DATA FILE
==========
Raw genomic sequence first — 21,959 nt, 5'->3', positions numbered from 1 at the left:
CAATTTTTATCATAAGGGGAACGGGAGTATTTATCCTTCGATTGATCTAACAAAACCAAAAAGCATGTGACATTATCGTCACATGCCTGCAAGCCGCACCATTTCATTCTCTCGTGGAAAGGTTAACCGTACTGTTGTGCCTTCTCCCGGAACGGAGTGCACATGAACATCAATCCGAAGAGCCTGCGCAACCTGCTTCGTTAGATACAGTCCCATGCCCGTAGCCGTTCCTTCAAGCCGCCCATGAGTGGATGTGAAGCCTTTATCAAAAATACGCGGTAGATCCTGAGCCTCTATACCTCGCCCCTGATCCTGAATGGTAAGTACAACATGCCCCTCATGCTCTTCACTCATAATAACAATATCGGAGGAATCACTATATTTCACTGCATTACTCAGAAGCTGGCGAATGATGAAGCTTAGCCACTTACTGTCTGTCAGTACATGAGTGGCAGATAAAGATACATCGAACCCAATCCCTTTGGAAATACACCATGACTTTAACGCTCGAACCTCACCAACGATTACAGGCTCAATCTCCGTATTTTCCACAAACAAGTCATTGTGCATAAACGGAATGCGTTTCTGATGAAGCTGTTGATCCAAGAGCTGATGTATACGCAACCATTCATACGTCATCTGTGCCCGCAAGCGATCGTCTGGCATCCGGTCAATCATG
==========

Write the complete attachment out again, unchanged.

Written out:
Raw genomic sequence first — 21,959 nt, 5'->3', positions numbered from 1 at the left:
CAATTTTTATCATAAGGGGAACGGGAGTATTTATCCTTCGATTGATCTAACAAAACCAAAAAGCATGTGACATTATCGTCACATGCCTGCAAGCCGCACCATTTCATTCTCTCGTGGAAAGGTTAACCGTACTGTTGTGCCTTCTCCCGGAACGGAGTGCACATGAACATCAATCCGAAGAGCCTGCGCAACCTGCTTCGTTAGATACAGTCCCATGCCCGTAGCCGTTCCTTCAAGCCGCCCATGAGTGGATGTGAAGCCTTTATCAAAAATACGCGGTAGATCCTGAGCCTCTATACCTCGCCCCTGATCCTGAATGGTAAGTACAACATGCCCCTCATGCTCTTCACTCATAATAACAATATCGGAGGAATCACTATATTTCACTGCATTACTCAGAAGCTGGCGAATGATGAAGCTTAGCCACTTACTGTCTGTCAGTACATGAGTGGCAGATAAAGATACATCGAACCCAATCCCTTTGGAAATACACCATGACTTTAACGCTCGAACCTCACCAACGATTACAGGCTCAATCTCCGTATTTTCCACAAACAAGTCATTGTGCATAAACGGAATGCGTTTCTGATGAAGCTGTTGATCCAAGAGCTGATGTATACGCAACCATTCATACGTCATCTGTGCCCGCAAGCGATCGTCTGGCATCCGGTCAATCATG